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Hyperion Records

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The Suffering of the Saints: St Paul on the Road to Damascus, from the Heures d'Etienne Chevalier (c1445) by Jean Fouquet (c1420-1480)
Musée Condé, Chantilly, France / Giraudon / Bridgeman Art Library, London
Track(s) taken from CDA67779
Recording details: April 2009
Fitzalan Chapel, Arundel Castle, United Kingdom
Produced by Jonathan Freeman-Attwood
Engineered by Martin Haskell & Iestyn Rees
Release date: February 2010
Total duration: 5 minutes 35 seconds

'Hyperion has done Byrd proud … it's a mixture also of the celebratory, as though the singers were congratulating themselves on a job well done—as well they might—and the pentitential, concluding with the full ensemble in a finely judged and quite extrovert Infelix ego, surely one of Byrd's most memorable motets … the commitment of singers and label alike is a cause for gratitude, perhaps even optimism. Congratulations to all concerned' (Gramophone)

'The Cardinall's Musick pays tribute to the whole landscape of Byrd's genius with a passion that ends the project on a high. As with the earlier instalments, Andrew Carwood's direction and programming are equally inspired … the centrepiece is the searing Infelix ego; here, the recusant Byrd explores a martyr's preparation for death, taking the listener through every emotional extreme before transcending the built-up tension in a glorious coda. The musical imagination of The Cardinall's Musick does full justice to that of Byrd. Unique about this ensemble is its expressiveness, whether members sing seamlessly as one or tug at each other's lines. The group's delivery is a sensual delight' (BBC Music Magazine)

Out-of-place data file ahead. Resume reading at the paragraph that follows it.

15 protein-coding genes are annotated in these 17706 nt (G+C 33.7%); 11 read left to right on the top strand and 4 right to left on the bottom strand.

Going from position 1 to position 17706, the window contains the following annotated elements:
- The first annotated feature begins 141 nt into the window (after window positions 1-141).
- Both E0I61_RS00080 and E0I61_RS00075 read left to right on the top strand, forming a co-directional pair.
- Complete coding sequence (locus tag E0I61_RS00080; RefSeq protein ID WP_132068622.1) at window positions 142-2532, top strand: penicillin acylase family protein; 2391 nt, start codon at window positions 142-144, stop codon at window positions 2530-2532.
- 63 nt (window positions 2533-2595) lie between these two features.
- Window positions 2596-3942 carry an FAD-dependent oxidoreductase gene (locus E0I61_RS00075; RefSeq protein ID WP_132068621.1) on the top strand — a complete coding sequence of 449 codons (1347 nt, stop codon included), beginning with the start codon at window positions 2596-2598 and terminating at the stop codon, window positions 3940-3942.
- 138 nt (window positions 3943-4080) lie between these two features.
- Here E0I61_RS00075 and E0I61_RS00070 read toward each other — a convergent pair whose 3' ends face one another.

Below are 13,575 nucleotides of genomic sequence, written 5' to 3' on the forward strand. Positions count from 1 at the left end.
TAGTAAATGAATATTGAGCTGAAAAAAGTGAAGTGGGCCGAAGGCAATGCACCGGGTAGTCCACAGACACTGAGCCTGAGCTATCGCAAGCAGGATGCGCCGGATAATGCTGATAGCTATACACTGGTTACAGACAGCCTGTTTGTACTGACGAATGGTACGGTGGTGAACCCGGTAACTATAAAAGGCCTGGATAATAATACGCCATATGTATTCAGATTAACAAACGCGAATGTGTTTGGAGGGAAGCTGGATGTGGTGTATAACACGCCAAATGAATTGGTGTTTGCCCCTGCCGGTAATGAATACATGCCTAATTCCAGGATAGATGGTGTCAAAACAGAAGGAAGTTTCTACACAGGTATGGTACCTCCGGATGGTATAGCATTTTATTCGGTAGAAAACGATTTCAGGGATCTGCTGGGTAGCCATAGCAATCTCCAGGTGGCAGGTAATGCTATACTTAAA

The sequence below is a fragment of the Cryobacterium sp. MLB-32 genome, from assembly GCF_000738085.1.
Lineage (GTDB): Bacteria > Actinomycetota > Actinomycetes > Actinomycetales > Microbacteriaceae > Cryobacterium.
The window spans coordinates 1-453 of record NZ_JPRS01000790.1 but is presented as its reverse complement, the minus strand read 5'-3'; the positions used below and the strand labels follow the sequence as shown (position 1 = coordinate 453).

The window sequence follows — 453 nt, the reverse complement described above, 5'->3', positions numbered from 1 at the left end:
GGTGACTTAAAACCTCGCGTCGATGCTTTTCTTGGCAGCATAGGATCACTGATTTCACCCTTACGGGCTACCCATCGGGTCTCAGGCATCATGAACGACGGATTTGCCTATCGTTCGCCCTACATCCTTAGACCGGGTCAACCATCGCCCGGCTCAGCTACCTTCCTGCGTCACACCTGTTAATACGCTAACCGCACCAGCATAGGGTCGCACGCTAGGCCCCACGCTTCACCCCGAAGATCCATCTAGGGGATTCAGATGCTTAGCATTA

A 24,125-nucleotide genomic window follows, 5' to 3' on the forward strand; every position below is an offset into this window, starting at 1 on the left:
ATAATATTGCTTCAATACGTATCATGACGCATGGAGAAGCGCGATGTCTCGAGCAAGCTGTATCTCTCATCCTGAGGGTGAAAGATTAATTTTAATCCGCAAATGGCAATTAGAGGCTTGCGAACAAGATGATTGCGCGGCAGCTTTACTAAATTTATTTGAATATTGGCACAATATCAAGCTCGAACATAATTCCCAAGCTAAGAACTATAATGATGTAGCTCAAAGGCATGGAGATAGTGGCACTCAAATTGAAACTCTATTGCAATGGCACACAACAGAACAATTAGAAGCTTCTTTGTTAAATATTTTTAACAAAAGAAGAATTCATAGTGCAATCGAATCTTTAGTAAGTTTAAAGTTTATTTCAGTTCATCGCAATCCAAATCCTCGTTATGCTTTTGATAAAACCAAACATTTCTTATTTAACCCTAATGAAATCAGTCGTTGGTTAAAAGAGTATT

Cunctis diebus
composer
6vv; Cantiones Sacrae 1591 xxx
author of text
Job 14: 14; 10: 20-22

Introduction  EnglishFrançaisDeutsch
Cunctis diebus is in some ways a companion piece to the extended Infelix ego. Both start with a section for three voices (reminiscent of the old Votive Antiphon) and Byrd even uses a first inversion chord at the cadence before the first choral entry, a nod in the direction of Robert White who had used this startling gesture at the end of the first section of his Lamentations for five voices. Cunctis diebus is an example of Byrd choosing his words carefully. He uses verses from the famously miserable Book of Job: one verse from chapter 14 and then two from chapter 10. There is nothing positive here and Byrd highlights the darkness with his harmony at the words ‘ut plangam paululum’ (‘that I might lament a little’). Yet in the final section ‘where there is no order, but everlasting horror dwells’, Byrd chooses a rather cool and neutral sound world before a ravishing coda. Perhaps Byrd’s message is that fear of what is to come is unfounded and that the new world is not so terrifying.

from notes by Andrew Carwood © 2010

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